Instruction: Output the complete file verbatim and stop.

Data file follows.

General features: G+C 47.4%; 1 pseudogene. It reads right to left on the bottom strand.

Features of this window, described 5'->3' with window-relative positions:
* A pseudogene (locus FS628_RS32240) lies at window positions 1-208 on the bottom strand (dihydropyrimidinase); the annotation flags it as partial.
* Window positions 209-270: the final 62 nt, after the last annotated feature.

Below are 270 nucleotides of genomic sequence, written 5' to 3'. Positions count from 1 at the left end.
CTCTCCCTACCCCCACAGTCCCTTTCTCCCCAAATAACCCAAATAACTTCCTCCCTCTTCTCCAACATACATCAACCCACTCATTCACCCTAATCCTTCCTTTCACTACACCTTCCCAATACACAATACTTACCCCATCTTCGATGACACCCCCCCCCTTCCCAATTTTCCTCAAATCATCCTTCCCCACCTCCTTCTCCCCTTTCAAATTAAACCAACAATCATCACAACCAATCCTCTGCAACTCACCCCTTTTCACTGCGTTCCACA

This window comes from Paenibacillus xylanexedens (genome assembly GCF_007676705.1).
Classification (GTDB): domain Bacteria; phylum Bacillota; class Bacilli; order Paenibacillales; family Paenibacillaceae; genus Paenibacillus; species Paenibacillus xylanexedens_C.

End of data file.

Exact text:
General features: G+C 47.4%; 1 pseudogene. It reads right to left on the bottom strand.

Features of this window, described 5'->3' with window-relative positions:
* A pseudogene (locus FS628_RS32240) lies at window positions 1-208 on the bottom strand (dihydropyrimidinase); the annotation flags it as partial.
* Window positions 209-270: the final 62 nt, after the last annotated feature.

Below are 270 nucleotides of genomic sequence, written 5' to 3'. Positions count from 1 at the left end.
CTCTCCCTACCCCCACAGTCCCTTTCTCCCCAAATAACCCAAATAACTTCCTCCCTCTTCTCCAACATACATCAACCCACTCATTCACCCTAATCCTTCCTTTCACTACACCTTCCCAATACACAATACTTACCCCATCTTCGATGACACCCCCCCCCTTCCCAATTTTCCTCAAATCATCCTTCCCCACCTCCTTCTCCCCTTTCAAATTAAACCAACAATCATCACAACCAATCCTCTGCAACTCACCCCTTTTCACTGCGTTCCACA

This window comes from Paenibacillus xylanexedens (genome assembly GCF_007676705.1).
Classification (GTDB): domain Bacteria; phylum Bacillota; class Bacilli; order Paenibacillales; family Paenibacillaceae; genus Paenibacillus; species Paenibacillus xylanexedens_C.